More than unprofessional, this sort of policing is disgusting to a reasonable person and embarrassing to an entire city, if not worse.The News opined that the "courageous officer whose note revealed the troubling behavior also deserves Dallas' thanks," and I wholeheartedly agree. But one notices that nameless officer was starkly in the minority: Many more cops participated in the beating and the cover-up than leapt to report it (investigators reviewed seven dash-cams from the scene), and the only one willing to say something did so anonymously, obviously fearing retaliation from his co-workers.
But Police Chief David Brown didn't circle the wagons behind the stereotypical blue wall of silence. He acted on an anonymous note about the officers' misbehavior and then delivered an unmistakable message that his officers can't act beyond what is reasonable and necessary to make a lawful arrest. And that especially includes an angry, frustrated officer apparently plotting to rough up a suspect or police lying in official reports about the incident.
This newspaper is saddened that these officers betrayed public trust, but heartened that Brown acted to restore it in such a forthright manner. He methodically reviewed the videos and pressed for a criminal investigation. He fired one officer and asked the FBI to investigate whether civil rights had been violated. He calmly urged community restraint and even visited the home church of the motorcyclist's family to assure citizens that justice would be vigorously pursued.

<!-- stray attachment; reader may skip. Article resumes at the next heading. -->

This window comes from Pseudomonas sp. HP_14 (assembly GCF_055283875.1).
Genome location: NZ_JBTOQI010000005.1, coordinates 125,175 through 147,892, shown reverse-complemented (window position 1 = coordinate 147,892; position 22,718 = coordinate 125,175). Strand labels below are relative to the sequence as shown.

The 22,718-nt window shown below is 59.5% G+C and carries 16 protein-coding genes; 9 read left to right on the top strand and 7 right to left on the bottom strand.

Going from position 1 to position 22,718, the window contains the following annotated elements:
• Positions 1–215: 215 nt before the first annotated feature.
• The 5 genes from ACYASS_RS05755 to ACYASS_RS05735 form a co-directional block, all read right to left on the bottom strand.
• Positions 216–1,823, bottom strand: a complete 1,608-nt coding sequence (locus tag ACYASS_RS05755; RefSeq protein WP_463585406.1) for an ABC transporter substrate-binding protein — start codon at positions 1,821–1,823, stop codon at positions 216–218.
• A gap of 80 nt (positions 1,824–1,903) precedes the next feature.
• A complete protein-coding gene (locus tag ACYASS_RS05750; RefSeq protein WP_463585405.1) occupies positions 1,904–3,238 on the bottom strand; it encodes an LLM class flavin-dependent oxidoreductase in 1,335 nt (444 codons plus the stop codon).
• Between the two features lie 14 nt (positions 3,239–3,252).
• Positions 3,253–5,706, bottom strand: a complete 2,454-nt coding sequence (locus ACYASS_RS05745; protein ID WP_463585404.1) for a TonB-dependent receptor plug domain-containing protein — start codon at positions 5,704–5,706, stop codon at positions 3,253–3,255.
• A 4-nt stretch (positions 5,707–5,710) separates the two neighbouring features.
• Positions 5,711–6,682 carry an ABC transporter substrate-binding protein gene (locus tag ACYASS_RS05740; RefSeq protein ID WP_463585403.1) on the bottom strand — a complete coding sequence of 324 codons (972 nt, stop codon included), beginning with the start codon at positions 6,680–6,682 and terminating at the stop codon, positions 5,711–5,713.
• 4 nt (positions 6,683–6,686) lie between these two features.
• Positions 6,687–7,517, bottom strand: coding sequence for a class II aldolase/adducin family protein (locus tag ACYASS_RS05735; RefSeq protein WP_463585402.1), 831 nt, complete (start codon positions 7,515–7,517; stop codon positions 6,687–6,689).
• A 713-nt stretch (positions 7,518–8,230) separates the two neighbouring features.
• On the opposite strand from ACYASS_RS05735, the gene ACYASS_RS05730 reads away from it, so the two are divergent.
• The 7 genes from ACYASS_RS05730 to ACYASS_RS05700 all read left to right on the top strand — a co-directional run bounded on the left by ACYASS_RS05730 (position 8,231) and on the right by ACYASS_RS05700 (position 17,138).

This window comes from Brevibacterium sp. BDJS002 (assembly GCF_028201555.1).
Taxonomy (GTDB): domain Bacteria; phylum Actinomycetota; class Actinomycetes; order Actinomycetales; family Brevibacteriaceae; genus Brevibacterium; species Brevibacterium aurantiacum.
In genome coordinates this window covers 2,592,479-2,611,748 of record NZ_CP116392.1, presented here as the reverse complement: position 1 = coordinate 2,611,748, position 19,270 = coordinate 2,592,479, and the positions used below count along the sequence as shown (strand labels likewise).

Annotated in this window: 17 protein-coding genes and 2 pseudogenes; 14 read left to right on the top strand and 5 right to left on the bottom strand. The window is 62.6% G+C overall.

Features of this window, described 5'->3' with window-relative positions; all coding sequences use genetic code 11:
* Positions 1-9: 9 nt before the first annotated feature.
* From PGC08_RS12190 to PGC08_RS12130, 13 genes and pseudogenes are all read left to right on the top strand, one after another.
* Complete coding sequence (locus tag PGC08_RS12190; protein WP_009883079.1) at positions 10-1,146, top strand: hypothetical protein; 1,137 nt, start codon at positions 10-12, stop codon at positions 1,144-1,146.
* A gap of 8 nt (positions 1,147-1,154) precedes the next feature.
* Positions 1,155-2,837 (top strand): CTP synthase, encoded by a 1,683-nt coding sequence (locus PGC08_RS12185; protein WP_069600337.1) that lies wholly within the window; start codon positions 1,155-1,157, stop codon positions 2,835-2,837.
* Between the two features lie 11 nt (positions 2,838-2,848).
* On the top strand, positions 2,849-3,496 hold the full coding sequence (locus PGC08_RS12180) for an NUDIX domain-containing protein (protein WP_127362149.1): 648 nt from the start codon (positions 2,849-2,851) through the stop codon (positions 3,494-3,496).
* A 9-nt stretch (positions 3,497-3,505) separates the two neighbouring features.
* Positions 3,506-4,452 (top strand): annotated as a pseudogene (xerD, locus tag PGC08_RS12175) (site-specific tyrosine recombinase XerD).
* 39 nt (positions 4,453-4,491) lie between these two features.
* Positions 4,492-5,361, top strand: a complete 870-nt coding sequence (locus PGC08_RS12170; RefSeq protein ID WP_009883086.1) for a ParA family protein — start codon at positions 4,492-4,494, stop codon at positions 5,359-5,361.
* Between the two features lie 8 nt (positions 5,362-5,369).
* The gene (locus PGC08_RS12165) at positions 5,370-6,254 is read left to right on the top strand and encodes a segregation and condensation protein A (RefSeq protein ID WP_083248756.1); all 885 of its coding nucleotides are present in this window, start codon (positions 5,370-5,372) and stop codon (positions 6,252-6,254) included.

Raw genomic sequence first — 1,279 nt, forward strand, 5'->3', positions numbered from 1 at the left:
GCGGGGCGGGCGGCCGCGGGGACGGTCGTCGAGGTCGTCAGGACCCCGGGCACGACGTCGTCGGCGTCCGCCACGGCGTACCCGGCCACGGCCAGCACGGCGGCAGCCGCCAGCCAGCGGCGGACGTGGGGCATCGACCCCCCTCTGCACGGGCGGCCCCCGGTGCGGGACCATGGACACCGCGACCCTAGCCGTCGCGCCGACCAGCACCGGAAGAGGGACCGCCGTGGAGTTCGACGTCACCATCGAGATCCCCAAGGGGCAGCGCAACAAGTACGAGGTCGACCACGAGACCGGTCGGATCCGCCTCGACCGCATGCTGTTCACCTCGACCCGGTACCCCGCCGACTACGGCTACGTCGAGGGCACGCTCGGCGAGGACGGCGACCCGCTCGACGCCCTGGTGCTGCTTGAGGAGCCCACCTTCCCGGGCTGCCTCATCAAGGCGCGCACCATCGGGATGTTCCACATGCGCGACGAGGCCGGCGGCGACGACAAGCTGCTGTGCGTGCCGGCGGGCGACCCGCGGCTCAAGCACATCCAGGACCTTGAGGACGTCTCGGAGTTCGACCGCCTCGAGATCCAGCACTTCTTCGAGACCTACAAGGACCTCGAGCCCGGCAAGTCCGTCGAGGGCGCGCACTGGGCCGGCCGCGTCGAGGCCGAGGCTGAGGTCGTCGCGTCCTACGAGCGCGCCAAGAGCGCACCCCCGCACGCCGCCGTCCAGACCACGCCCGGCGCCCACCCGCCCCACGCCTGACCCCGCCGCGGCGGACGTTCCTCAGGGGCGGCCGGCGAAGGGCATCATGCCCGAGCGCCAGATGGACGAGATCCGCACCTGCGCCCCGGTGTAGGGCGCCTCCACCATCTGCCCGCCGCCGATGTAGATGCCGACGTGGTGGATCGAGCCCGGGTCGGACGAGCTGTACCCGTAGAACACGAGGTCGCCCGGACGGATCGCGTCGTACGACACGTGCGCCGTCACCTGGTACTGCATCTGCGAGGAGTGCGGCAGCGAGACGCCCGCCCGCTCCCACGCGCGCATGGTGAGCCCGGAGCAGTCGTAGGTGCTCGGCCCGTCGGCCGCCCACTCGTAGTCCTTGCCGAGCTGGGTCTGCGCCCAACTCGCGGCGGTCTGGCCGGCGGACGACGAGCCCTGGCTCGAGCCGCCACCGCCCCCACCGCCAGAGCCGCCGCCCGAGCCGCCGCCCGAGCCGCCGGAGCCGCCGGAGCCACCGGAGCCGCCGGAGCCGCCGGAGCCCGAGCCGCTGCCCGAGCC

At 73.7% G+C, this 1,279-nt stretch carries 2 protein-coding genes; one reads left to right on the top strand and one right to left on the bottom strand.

The Chief partially blamed the problem on inexperienced officers working by themselves: "All of the officers implicated in the arrest have been on the force for less than three years. The city has hired nearly 1,200 police officers in recent years and Brown has previously acknowledged concerns about a patrol division full of young and inexperienced cops, including the officers doing the training," reported the News. Brown said he wants to "review ... our pairing of our young officers with each other, the experience levels of our field training officers and our current transfer system."
Notably, even officers not involved in the beating violated departmental policy: "A sergeant ordered the officers not to chase, in accordance with the department's strict chase policy. But they chased anyway, weaving through residential streets and through stop signs." One wonders whether officers violating the department's chase policy will also face punishment?
Brown deserves commendation, but most of the lessons to be learned here are troubling: Apparently Dallas police feel free to ignore their supervisors and departmental policy, most of them cover up for one another's misconduct, even when it's egregious, and the few officers willing to do the right thing fear retaliation from their peers. Chief Brown should be lauded for taking a bold first step toward holding officers accountable, but I'd be happier still if it weren't so painfully obvious that most Dallas cops - at least judging from the sample involved in this episode - don't appear to share the chief's view that this kind of behavior is unacceptable.
MORE: These weren't the only bad cops fired in Dallas recently. Chief "Brown announced that the department will begin randomly reviewing dash-cam video from patrol cars and that he is considering enhanced ethics training for about 1,400 recently hired officers."